Peripheral nerve stimulation research for phantom limb pain in amputees.

We took note last year of encouraging developments in peripheral nerve stimulation (PNS), a pain-control technology that sends electrical impulses directly to affected nerves. While PNS is designed to treat all forms of chronic pain, not specifically phantom limb pain, the connection is obvious. Two major initiatives are underway to test the treatment’s potential for alleviating phantom limb pain, and the early returns are pretty hopeful.

PNS operates in much the way a pacemaker does—tiny electrodes are threaded under the skin and pulse rhythmically, drowning out erratic neurological signals. In theory, the system “retrains” the affected nerve endings over time, permanently shutting down the neurological pathways involved in phantom limb pain.

“We want to restore the natural kind of signals, something that the central nervous system is used to receiving from the limb,” says Daniel McDonnall, chief scientific officer of Ripple Neuro. The Utah-based company was recently awarded a $2 million grant to develop PNS technology specifically engineered for amputees.

While multiple studies have shown that PNS relieves chronic pain in general, evidence that applies specifically to amputation-related pain is still pretty thin. But that’s changing. Last year the U.S. Veterans Administration launched a pilot study to track pain in the first year following amputation. In a preliminary report, 75 percent of subjects who were treated with the Sprint PNS system (designed by SPR Therapeutics) experienced substantially less pain than the control group during the first eight weeks after amputation—and that’s a critical time to control pain, according to Denise Lester M.D., the lead investigator on the VA study.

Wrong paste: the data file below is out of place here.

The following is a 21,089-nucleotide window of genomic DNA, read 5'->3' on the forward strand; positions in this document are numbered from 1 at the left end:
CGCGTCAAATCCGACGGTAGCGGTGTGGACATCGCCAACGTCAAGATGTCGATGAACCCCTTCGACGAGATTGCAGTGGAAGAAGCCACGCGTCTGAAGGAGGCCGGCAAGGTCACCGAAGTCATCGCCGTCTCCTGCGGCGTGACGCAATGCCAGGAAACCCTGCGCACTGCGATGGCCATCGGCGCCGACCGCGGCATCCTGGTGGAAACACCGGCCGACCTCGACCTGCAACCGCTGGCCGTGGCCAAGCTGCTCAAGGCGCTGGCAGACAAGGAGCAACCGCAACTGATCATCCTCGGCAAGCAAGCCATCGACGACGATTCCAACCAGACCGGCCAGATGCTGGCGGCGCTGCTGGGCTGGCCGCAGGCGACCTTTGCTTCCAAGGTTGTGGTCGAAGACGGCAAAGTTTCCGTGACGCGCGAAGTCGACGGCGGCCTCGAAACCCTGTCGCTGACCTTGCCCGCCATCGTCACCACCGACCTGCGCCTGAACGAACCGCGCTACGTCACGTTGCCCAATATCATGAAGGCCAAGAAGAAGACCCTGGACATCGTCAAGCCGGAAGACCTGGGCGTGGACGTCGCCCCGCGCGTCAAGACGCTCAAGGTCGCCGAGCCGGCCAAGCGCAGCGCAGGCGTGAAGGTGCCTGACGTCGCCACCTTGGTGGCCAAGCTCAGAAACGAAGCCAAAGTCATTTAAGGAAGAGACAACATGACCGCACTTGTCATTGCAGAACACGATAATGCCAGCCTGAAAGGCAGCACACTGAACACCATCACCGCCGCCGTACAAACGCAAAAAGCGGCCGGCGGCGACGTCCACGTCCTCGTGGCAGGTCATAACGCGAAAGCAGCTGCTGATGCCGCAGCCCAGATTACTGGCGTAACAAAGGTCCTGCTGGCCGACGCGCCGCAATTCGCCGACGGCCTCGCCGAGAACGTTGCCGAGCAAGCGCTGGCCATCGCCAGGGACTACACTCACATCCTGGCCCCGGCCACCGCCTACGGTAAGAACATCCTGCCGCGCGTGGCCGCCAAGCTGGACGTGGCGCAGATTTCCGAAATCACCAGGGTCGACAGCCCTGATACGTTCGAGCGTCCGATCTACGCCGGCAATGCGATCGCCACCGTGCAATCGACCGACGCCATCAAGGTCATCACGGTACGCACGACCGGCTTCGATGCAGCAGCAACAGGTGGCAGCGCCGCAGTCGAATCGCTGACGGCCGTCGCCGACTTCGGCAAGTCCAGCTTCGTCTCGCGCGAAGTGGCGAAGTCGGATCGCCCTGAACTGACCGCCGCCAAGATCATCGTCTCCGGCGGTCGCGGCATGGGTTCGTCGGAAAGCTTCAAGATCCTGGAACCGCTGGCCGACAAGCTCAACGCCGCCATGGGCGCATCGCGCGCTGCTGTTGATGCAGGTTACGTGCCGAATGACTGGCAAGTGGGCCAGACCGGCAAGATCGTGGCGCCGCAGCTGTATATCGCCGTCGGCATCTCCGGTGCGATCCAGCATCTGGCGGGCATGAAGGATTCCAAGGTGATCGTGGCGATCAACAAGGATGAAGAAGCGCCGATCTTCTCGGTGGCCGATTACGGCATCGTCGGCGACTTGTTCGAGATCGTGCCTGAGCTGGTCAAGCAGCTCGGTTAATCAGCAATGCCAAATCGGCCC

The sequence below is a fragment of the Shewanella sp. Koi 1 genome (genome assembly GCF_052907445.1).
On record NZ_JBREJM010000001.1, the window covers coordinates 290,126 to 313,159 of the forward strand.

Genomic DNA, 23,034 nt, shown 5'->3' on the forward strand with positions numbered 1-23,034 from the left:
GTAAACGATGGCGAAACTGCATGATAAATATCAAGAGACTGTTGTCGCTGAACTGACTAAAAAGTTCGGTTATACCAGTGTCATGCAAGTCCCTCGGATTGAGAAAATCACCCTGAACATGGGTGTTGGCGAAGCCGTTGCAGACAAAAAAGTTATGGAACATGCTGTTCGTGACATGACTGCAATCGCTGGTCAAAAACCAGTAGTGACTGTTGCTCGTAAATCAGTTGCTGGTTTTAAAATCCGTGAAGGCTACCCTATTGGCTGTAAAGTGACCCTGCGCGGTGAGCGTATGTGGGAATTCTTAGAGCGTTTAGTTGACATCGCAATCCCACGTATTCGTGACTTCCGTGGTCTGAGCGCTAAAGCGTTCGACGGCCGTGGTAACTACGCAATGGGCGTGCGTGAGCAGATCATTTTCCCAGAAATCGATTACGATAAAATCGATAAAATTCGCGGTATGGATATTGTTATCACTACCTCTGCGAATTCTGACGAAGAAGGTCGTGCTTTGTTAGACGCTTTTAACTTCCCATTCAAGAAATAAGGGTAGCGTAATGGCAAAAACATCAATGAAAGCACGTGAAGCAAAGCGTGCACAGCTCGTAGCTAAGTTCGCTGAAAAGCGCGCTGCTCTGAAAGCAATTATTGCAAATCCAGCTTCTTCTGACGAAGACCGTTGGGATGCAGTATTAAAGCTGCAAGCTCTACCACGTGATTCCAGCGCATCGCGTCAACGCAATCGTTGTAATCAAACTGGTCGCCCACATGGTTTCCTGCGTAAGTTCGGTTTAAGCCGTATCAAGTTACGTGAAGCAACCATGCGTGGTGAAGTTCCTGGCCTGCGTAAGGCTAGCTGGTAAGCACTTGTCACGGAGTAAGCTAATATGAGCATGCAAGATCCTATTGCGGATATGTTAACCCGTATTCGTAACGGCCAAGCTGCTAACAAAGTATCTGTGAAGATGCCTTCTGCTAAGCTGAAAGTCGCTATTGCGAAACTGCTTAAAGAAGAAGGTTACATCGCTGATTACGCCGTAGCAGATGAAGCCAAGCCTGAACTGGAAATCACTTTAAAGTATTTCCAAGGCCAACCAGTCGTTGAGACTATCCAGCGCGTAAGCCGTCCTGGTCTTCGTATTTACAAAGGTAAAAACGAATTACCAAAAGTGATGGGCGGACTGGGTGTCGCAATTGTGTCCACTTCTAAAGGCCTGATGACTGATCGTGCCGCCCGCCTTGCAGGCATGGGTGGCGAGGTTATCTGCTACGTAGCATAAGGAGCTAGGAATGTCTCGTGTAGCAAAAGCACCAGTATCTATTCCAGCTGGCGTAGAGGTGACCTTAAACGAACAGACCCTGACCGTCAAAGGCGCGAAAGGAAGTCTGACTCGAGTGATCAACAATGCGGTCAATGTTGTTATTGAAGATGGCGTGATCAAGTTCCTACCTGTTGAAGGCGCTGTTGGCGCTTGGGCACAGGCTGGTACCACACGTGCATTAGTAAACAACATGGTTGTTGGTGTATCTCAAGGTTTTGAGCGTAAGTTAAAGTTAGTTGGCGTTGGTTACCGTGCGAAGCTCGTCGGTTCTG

“Those with high [post-operative] pain appear to be at greater risk of developing persistent pain,” Lester says. Implementing PNS immediately after amputation may help short-circuit the establishment of pain-causing neural pathways—in effect, retraining the nerves before they fall into the destructive patterns associated with phantom limb pain. To use Lester’s clinical terminology: “By promoting functional plasticity in response to non-painful sensory input from stimulation, percutaneous PNS therapy may ‘unwind’ [pain-causing] mechanisms, thereby altering the chronic pain state.”

Another key benefit of using PNS in the immediate post-operative period, Lester says, is that pain can delay patients’ ability to get fitted for a prosthesis by weeks or months. Successful pain relief via PNS treatment can enable patients to get fitted as soon as two months after amputation, avoiding periods of extended inactivity that are associated with depression, opioid addiction, and deterioration of overall physical condition.

The results of Lester’s pilot study showed enough promise to justify a larger investigation that may begin as soon as this year at multiple VA sites. We’ll keep you posted.

McDonnall’s study for Ripple LLC has an expansive scope that pushes PNS into new territory. It aims to use peripheral nerve stimulation not only to curtail phantom limb pain but also to provide sensory input from the prosthesis. Under Ripple’s design, sensors mounted on the prosthesis relay information about contact, force, and position through the implantable PNS electrodes directly to the nervous system—in effect, establishing direct communication between the prosthetic limb and the brain.

“For example, there is a particular neuron that tells you when your big toe is tapping in a particular area and in a particular way,” McDonnall says. “That signal travels up your leg to the central nervous system. We’re trying to target those few neurons that send this sensation.”

By simulating familiar neurological patterns that existed prior to amputation, Ripple Neuro’s device would diminish the pull of dysfunctional pathways that cause phantom pain. The research is being funded by the National Institutes of Health’s HEAL Initiative, which describes Ripple’s creation as a “next-generation device.”

While the technology isn’t quite ready for clinical trials, Ripple Neuro hopes those will commence in early 2022. We’ll provide updates as they become available.